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Cooperative Jahn – Teller effect and the role of strain in the tetragonal-to-cubic phase transition in Mg x Cu 1   −   x Cr 2 O 4

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ABSTRACT

Temperature and composition dependences of the I41/amd → phase transition in the MgxCu1 − xCr2O4 spinel solid solution, due to the melting of the cooperative Jahn–Teller distortion, have been studied by means of single-crystal X-ray diffraction. Crystals with x = 0, 0.10, 0.18, 0.43, 0.46, 0.53, 1 were grown by flux decomposition methods. All crystals have been refined in the tetragonal I41/amd space group except for the Mg end-member, which has cubic symmetry. In MgxCu1 − xCr2O4 the progressive substitution of the Jahn–Teller, d9 Cu2+ cation with spherical and closed-shell Mg2+ has a substantial effect on the crystal structure, such that there is a gradual reduction of the splitting of a and c unit-cell parameters and flattening of the tetrahedra. Single-crystal diffraction data collected in situ up to T = 1173 K show that the tetragonal-to-cubic transition temperature decreases with increasing Mg content. The strength of the Cu—Cu interaction is, in effect, modulated by varying the Cu/Mg ratio. Structure refinements of diffraction data collected at different temperatures reveal that heating results in a gradual reduction in the tetrahedron compression, which remains significant until near the transition temperature, however, at which point the distortion of the tetrahedra rapidly vanishes. The spontaneous strain arising in the tetragonal phase is large, amounting to 10% shear strain, et, and ∼ 1% volume strain, Vs, in the copper chromite end-member at room temperature. Observed strain relationships are consistent with pseudoproper ferroelastic behaviour ( ∝ Vs ∝ , where qJT is the order parameter). The I41/amd → phase transition is first order in character for Cu-rich samples and then evolves towards second-order character. Although a third order term is permitted by symmetry in the Landau expansion, this behaviour appears to be more accurately represented by a 246 expansion with a change from negative to positive values of the fourth-order coefficient with progressive dilution of the Jahn–Teller cation.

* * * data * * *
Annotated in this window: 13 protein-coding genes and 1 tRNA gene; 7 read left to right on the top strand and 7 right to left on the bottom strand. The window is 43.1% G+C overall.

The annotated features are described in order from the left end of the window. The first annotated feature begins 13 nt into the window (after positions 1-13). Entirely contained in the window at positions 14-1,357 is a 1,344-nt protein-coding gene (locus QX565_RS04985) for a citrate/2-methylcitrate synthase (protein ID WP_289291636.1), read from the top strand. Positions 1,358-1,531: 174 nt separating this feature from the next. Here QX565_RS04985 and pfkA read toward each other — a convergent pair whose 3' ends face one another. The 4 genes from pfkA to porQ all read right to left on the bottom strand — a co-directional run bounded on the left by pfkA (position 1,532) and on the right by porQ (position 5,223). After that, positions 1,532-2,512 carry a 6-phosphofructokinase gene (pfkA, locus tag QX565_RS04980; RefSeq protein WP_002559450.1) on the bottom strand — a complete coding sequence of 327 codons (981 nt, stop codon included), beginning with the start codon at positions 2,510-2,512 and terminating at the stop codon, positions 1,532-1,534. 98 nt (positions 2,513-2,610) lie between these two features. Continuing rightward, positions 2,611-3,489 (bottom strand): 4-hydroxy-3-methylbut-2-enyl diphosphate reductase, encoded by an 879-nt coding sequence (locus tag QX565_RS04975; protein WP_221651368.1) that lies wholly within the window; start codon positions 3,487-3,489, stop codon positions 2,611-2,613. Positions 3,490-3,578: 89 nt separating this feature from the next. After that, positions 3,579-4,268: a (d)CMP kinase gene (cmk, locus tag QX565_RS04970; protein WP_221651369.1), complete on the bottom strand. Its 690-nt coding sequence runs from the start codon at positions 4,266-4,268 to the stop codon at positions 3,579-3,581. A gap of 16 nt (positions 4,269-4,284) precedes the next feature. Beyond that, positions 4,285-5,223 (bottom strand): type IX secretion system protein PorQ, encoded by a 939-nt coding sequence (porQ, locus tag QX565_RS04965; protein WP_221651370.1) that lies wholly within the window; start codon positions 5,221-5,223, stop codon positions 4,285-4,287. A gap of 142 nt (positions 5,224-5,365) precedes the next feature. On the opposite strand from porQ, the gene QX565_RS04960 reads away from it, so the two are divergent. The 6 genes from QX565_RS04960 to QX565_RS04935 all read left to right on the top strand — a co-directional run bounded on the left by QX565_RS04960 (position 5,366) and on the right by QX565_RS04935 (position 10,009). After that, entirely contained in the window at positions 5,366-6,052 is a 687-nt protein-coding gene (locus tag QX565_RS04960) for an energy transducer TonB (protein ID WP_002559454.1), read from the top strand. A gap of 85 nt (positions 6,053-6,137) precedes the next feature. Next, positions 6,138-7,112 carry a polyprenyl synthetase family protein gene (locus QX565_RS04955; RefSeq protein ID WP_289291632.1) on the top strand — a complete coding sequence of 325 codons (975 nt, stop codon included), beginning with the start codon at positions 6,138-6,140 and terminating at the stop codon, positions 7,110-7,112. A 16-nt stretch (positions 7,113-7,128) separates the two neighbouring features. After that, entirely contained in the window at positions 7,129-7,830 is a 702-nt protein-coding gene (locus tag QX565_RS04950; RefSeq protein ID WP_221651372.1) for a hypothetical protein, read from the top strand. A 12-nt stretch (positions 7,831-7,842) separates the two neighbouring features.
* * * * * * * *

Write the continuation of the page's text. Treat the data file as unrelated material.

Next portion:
No MeSH data available.


Variation of (a) tetrahedral O—(Cu,Mg)—O angles and (b) O⋯O edges as a function of Mg content. Error bars are within the symbols.
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fig3: Variation of (a) tetrahedral O—(Cu,Mg)—O angles and (b) O⋯O edges as a function of Mg content. Error bars are within the symbols.

Mentions: The influence of the Jahn–Teller effect can be better estimated by looking at the geometry of the tetrahedra. These are flattened and, with respect to the ideal tetrahedron, display four smaller and two angles larger than 109.47° (see Fig. 1 ▸ for visual reference). The distortion of the tetrahedra is large, with ΔO—Cu—O = 12.94° in the Cu end-member. The distortion of the tetrahedra in the tetragonal phase is also evident in the behaviour of the O⋯O edges. In Fig. 3 ▸, O—(Cu,Mg)—O angles and O⋯O edges are plotted as a function of composition. With increasing Mg content, the flattening of the tetrahedra is reduced: the two sets of O—(Cu,Mg)—O tetrahedral angles converge towards 109.47°, as required by the site symmetry of the cubic phase. A similar behaviour is shown by the tetrahedral edges. Variation of the (Cu,Mg)—O bond length (Table 5 ▸) is related to the difference in ion size between Cu2+ and Mg2+.